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Looking for a quiet place in the country
Old 11-08-2012, 09:03 AM   #1
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Looking for a quiet place in the country

I have been actively reading this site for over a decade and always appreciate the opinions of everyone involved here. In way of background, I was born and raised on a farm in western PA and have lived in AL (Auburn Grad), FL (Naval aviator), NC (USMC), CA (FAA), and VA (civil engineer).

Newly retired (again) and want to move from Northern VA, but I haven’t really narrowed the field of prospective locations very much. My GF and I have been entertaining the idea of purchasing a piece of property and constructing my own house, specifically, a First Day Cottage (FirstDay Cottage House Kits - Elegant Homes You Build Yourself), which I have researched for the past several years. This ambition is one that is now consuming much of my time as I prepare to sell my townhouse in northern VA. I am assuming that I will have ample funds to see me through on this project, and also assume that it could take up to a year and a half to complete. I could, of course, simply buy a home and settle in a new location, much as I have in the past.

The western part of VA, TN, PA, even NH seem attractive from a CoL perspective, as well as seasonal change and the prospect of lower taxes.

But, I would like to have as many opinions and suggestions about where I should begin my search, as well as ideas on what factors should be considered.
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Old 11-08-2012, 09:31 AM   #2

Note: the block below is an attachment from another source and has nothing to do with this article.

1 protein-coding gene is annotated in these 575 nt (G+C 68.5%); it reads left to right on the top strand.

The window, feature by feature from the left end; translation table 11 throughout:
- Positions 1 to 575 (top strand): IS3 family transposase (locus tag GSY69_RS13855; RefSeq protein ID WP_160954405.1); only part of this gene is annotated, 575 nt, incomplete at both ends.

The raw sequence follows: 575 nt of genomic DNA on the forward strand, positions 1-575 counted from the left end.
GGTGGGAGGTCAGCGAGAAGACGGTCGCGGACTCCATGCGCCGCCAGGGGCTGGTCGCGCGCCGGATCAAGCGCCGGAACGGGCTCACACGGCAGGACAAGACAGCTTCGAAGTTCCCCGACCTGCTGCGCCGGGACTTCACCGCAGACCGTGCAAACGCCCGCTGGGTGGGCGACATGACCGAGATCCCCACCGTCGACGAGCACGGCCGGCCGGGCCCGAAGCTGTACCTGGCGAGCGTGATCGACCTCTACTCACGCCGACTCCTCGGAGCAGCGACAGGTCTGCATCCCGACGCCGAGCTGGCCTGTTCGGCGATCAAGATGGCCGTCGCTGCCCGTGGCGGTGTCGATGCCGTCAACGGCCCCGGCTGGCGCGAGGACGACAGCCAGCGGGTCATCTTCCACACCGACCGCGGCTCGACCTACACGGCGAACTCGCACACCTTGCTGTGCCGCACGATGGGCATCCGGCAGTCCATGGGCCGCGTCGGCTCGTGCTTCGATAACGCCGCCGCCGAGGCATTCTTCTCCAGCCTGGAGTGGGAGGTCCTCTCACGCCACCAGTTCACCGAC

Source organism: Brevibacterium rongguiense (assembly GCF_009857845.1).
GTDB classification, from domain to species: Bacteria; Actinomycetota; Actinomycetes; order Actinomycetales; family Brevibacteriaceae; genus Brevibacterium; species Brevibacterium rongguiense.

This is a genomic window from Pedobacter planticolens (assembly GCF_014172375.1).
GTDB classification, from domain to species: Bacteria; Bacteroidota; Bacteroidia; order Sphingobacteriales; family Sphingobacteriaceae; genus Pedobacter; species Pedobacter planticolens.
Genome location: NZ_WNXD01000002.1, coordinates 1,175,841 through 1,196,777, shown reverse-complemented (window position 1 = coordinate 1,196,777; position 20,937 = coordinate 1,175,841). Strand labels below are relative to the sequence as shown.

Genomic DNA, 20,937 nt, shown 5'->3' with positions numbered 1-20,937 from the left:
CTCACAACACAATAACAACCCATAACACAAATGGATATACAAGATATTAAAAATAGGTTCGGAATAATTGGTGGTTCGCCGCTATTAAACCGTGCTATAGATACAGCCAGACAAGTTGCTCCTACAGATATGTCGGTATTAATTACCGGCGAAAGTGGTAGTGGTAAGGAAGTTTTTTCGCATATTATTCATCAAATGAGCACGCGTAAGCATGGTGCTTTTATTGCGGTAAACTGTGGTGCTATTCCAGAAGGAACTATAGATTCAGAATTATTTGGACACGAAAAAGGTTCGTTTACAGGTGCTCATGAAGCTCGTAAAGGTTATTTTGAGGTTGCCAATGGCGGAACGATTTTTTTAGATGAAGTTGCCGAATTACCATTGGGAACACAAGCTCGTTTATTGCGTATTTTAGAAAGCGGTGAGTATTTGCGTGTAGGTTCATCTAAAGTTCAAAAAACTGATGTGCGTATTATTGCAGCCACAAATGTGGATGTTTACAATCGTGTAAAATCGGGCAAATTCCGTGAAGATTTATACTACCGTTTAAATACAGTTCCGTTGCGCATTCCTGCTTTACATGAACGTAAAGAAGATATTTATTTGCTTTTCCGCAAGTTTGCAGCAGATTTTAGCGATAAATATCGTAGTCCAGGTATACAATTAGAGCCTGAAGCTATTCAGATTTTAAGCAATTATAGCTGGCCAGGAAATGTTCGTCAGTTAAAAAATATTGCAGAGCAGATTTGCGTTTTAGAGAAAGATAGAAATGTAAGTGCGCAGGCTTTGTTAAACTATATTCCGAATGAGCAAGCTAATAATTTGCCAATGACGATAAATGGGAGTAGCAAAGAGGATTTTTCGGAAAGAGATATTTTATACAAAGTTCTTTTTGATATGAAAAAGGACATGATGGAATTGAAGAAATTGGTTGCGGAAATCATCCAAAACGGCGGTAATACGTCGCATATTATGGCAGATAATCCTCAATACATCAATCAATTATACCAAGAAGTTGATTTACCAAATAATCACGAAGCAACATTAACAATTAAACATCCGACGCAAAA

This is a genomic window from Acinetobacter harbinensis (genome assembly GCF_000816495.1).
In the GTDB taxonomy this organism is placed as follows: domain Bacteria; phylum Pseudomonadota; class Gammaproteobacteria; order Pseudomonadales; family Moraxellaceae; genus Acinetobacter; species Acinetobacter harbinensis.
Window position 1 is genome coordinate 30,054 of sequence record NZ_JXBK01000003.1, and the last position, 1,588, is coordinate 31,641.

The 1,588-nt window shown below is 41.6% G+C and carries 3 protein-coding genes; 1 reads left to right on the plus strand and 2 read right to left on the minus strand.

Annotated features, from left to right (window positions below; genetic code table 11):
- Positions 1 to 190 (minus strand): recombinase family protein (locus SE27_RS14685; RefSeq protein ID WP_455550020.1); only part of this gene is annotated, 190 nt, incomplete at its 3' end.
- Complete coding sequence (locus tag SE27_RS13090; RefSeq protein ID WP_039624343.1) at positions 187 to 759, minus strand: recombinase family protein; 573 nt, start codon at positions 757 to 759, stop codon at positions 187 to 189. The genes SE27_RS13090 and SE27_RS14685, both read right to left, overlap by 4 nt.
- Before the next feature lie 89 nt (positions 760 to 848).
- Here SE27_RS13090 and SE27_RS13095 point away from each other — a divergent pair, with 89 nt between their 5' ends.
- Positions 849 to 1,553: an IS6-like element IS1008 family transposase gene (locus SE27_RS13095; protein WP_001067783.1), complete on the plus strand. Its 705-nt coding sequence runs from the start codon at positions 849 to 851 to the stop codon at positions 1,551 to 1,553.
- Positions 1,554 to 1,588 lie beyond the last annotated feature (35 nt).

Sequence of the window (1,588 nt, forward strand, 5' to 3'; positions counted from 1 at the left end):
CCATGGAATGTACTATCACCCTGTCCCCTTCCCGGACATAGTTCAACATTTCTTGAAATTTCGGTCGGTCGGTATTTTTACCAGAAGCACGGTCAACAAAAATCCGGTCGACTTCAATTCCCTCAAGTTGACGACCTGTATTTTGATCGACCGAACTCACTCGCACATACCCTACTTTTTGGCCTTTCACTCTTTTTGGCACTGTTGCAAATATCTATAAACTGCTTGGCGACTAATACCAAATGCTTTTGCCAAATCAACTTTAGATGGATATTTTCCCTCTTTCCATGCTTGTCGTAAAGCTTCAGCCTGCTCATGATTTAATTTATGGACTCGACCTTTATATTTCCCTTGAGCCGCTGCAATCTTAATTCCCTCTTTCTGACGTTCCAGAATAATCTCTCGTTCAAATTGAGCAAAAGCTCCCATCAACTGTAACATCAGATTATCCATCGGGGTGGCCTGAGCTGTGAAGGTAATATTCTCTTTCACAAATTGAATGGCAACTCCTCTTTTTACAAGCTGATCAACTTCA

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Having just bought a house, I highly recommend the online MLS as a search tool. I don't think you can search a multi-state area, but it is possible to save your search parameters for repeated use. I used the MLS as a preliminary filter to find properties that might be suitable. Then I checked them out further on google street view (although that might not be much use for a country property) and the public records (e.g. county assessor and/or GIS site). If they still looked good, I'd drive by and "case the joint", and if interested after that I'd call the agent to have a look at the property. I think it saved me a huge amount of time and energy compared to trying to describe accurately to an agent what I was really looking for, then viewing houses the agent thought I'd be interested in.
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Old 11-08-2012, 09:43 AM   #3
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Chester, I enjoyed looking over the FirstDay cottage website, and I like the look of their plans. I'm looking at building something similar as a caretaker's cottage, but will probably do the Katrina Cottage 544 or something similar.
I also really want a one-level rather than two, and it looks like the FirstDay ones are more designed for two floor living plus a basement, which isn't a possibility here.

I think you are probably going to want to settle on an fairly large area, and then distill your search from that point.
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Old 11-08-2012, 10:25 AM   #4
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Originally Posted by Sarah in SC
Chester, I enjoyed looking over the FirstDay cottage website, and I like the look of their plans. I'm looking at building something similar as a caretaker's cottage, but will probably do the Katrina Cottage 544 or something similar.
I also really want a one-level rather than two, and it looks like the FirstDay ones are more designed for two floor living plus a basement, which isn't a possibility here.

I think you are probably going to want to settle on an fairly large area, and then distill your search from that point.
Your link goes to Lowe's.
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Old 11-08-2012, 10:34 AM   #5
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My concern with these cottages would be lack of storage space. We downsized to ~2,000 sf and it seems cramped to some degree. I would think a 16' wide home would feel a bit cramped and claustrophobic. As a caretaker home or seasonal home, ok, but not a permanent home for me.

OP may want to check out Find Your Spot to narrow his search for locale.